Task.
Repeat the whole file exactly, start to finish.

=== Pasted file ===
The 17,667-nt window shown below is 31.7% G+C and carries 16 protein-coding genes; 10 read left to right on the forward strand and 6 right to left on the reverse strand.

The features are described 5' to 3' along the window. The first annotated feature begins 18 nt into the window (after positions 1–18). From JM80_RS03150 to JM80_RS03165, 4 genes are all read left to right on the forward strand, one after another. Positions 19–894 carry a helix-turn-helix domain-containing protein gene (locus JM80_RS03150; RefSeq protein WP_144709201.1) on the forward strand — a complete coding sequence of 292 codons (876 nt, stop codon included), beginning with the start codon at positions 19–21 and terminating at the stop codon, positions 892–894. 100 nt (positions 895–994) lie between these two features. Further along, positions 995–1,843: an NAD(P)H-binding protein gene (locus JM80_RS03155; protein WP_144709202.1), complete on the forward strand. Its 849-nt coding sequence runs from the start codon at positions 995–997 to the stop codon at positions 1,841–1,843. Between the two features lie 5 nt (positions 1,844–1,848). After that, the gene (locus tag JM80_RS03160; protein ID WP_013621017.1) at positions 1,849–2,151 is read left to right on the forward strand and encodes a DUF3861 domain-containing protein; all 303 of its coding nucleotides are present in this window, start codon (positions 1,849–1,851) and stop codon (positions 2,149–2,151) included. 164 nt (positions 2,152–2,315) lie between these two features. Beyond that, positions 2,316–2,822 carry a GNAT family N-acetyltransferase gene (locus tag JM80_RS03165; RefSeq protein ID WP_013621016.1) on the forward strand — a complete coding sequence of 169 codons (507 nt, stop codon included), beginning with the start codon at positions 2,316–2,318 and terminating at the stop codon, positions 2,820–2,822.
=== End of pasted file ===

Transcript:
The 17,667-nt window shown below is 31.7% G+C and carries 16 protein-coding genes; 10 read left to right on the forward strand and 6 right to left on the reverse strand.

The features are described 5' to 3' along the window. The first annotated feature begins 18 nt into the window (after positions 1–18). From JM80_RS03150 to JM80_RS03165, 4 genes are all read left to right on the forward strand, one after another. Positions 19–894 carry a helix-turn-helix domain-containing protein gene (locus JM80_RS03150; RefSeq protein WP_144709201.1) on the forward strand — a complete coding sequence of 292 codons (876 nt, stop codon included), beginning with the start codon at positions 19–21 and terminating at the stop codon, positions 892–894. 100 nt (positions 895–994) lie between these two features. Further along, positions 995–1,843: an NAD(P)H-binding protein gene (locus JM80_RS03155; protein WP_144709202.1), complete on the forward strand. Its 849-nt coding sequence runs from the start codon at positions 995–997 to the stop codon at positions 1,841–1,843. Between the two features lie 5 nt (positions 1,844–1,848). After that, the gene (locus tag JM80_RS03160; protein ID WP_013621017.1) at positions 1,849–2,151 is read left to right on the forward strand and encodes a DUF3861 domain-containing protein; all 303 of its coding nucleotides are present in this window, start codon (positions 1,849–1,851) and stop codon (positions 2,149–2,151) included. 164 nt (positions 2,152–2,315) lie between these two features. Beyond that, positions 2,316–2,822 carry a GNAT family N-acetyltransferase gene (locus tag JM80_RS03165; RefSeq protein ID WP_013621016.1) on the forward strand — a complete coding sequence of 169 codons (507 nt, stop codon included), beginning with the start codon at positions 2,316–2,318 and terminating at the stop codon, positions 2,820–2,822.